Raising Financially Literate Children




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Every parent wants their child to have more than they had. We want them to have a better life, avoid the mistakes we’ve made, and be more successful. Because of this, we teach them manners, push them to do well in school, and pass on the values they will need to get by in life. However, unfortunately, money management is not one of the things parents teach their children. They either believe they aren’t equipped to because of their situation, feel they don’t have time, or may not even think to do it. But financial literacy is one of the most important things parents can teach their children.
 
Teaching children how to manage money isn’t as hard as you think. The most important place to begin is to model healthy habits. Only using cash when they are with you serves as a visual aid of the value of money. Using a credit or debit card may make them think that all you have to do is swipe a card and you can have anything you want. 

By the age of 6, you can begin giving them an allowance to help them learn how money works. It’s recommended that you give them one dollar a week per year of age ($6 a week for a 6 year old). Preteens should receive their allowance every two weeks and teens should receive theirs every money. By not giving them any more money between their allowance days, you can teach them that money isn’t an infinite resource.  You can also encourage them to set some aside for bigger purchases such as a bike. Learning how to save money will be incredibly helpful later in life.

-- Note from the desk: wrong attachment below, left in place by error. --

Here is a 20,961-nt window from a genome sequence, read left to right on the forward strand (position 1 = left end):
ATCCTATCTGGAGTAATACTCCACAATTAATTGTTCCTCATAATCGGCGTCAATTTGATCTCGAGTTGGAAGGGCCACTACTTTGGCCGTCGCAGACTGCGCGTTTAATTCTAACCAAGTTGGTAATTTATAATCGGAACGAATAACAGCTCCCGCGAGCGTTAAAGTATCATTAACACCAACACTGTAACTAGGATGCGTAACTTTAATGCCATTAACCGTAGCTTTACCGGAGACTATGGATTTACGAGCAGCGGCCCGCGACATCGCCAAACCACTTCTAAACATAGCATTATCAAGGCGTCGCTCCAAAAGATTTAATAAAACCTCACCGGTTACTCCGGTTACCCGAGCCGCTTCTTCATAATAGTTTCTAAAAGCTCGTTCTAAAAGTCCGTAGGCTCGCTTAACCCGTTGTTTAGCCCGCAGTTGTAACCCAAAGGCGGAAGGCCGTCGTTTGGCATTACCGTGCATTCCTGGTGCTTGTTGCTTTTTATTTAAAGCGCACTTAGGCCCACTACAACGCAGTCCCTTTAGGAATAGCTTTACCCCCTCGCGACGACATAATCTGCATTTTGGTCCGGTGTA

Work ethic is another major money management lesson to teach your child. Push them to focus on their schoolwork and take responsibility for their success. If they have time, you can also enroll them in extracurricular activities like sports to teach them to work with a team as well. By developing a good work ethic early in life, they will go on to take their work seriously when they enter the workforce and know how to get paid what they are worth.

In teaching your child financial literacy, you also strengthen your own. As the saying goes, the best way to learn is to teach. You can help ensure your child’s success while increasing your own knowledge. If you start early, it will be easier but it’s never too late. Your child’s future depends on it.


By: Alecia Stanton






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